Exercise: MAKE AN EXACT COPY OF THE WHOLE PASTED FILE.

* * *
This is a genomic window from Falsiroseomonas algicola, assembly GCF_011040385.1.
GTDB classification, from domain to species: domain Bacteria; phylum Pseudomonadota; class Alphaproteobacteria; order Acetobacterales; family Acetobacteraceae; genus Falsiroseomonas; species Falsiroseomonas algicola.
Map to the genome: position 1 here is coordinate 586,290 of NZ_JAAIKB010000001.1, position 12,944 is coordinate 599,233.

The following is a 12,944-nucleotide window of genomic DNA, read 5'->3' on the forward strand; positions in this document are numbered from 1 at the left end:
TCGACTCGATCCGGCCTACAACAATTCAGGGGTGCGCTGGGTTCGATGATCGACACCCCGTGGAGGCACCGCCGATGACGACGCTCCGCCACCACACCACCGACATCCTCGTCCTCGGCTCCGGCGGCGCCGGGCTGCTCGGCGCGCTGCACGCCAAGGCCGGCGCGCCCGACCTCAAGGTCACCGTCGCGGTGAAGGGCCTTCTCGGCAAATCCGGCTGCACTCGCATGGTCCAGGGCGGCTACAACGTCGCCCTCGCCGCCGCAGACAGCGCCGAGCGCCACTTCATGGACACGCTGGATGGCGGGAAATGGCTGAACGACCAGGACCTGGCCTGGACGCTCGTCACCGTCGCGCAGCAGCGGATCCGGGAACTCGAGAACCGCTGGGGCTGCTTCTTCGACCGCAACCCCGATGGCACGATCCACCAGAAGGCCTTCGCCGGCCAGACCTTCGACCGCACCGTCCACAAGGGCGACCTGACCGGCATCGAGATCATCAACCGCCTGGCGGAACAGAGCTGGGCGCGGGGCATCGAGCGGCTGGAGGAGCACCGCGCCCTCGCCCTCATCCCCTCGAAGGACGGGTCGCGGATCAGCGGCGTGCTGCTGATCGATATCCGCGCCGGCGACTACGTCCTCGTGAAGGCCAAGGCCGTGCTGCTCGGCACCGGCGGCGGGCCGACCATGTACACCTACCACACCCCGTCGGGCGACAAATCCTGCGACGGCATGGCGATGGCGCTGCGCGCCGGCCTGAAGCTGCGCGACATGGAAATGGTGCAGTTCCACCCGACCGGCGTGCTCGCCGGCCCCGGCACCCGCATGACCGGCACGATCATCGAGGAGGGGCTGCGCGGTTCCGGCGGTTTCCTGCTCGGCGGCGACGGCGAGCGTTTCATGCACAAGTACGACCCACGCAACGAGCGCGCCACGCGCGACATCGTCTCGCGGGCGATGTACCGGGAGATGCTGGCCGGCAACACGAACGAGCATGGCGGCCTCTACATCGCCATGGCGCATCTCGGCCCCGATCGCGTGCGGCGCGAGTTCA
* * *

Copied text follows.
This is a genomic window from Falsiroseomonas algicola, assembly GCF_011040385.1.
GTDB classification, from domain to species: domain Bacteria; phylum Pseudomonadota; class Alphaproteobacteria; order Acetobacterales; family Acetobacteraceae; genus Falsiroseomonas; species Falsiroseomonas algicola.
Map to the genome: position 1 here is coordinate 586,290 of NZ_JAAIKB010000001.1, position 12,944 is coordinate 599,233.

The following is a 12,944-nucleotide window of genomic DNA, read 5'->3' on the forward strand; positions in this document are numbered from 1 at the left end:
TCGACTCGATCCGGCCTACAACAATTCAGGGGTGCGCTGGGTTCGATGATCGACACCCCGTGGAGGCACCGCCGATGACGACGCTCCGCCACCACACCACCGACATCCTCGTCCTCGGCTCCGGCGGCGCCGGGCTGCTCGGCGCGCTGCACGCCAAGGCCGGCGCGCCCGACCTCAAGGTCACCGTCGCGGTGAAGGGCCTTCTCGGCAAATCCGGCTGCACTCGCATGGTCCAGGGCGGCTACAACGTCGCCCTCGCCGCCGCAGACAGCGCCGAGCGCCACTTCATGGACACGCTGGATGGCGGGAAATGGCTGAACGACCAGGACCTGGCCTGGACGCTCGTCACCGTCGCGCAGCAGCGGATCCGGGAACTCGAGAACCGCTGGGGCTGCTTCTTCGACCGCAACCCCGATGGCACGATCCACCAGAAGGCCTTCGCCGGCCAGACCTTCGACCGCACCGTCCACAAGGGCGACCTGACCGGCATCGAGATCATCAACCGCCTGGCGGAACAGAGCTGGGCGCGGGGCATCGAGCGGCTGGAGGAGCACCGCGCCCTCGCCCTCATCCCCTCGAAGGACGGGTCGCGGATCAGCGGCGTGCTGCTGATCGATATCCGCGCCGGCGACTACGTCCTCGTGAAGGCCAAGGCCGTGCTGCTCGGCACCGGCGGCGGGCCGACCATGTACACCTACCACACCCCGTCGGGCGACAAATCCTGCGACGGCATGGCGATGGCGCTGCGCGCCGGCCTGAAGCTGCGCGACATGGAAATGGTGCAGTTCCACCCGACCGGCGTGCTCGCCGGCCCCGGCACCCGCATGACCGGCACGATCATCGAGGAGGGGCTGCGCGGTTCCGGCGGTTTCCTGCTCGGCGGCGACGGCGAGCGTTTCATGCACAAGTACGACCCACGCAACGAGCGCGCCACGCGCGACATCGTCTCGCGGGCGATGTACCGGGAGATGCTGGCCGGCAACACGAACGAGCATGGCGGCCTCTACATCGCCATGGCGCATCTCGGCCCCGATCGCGTGCGGCGCGAGTTCA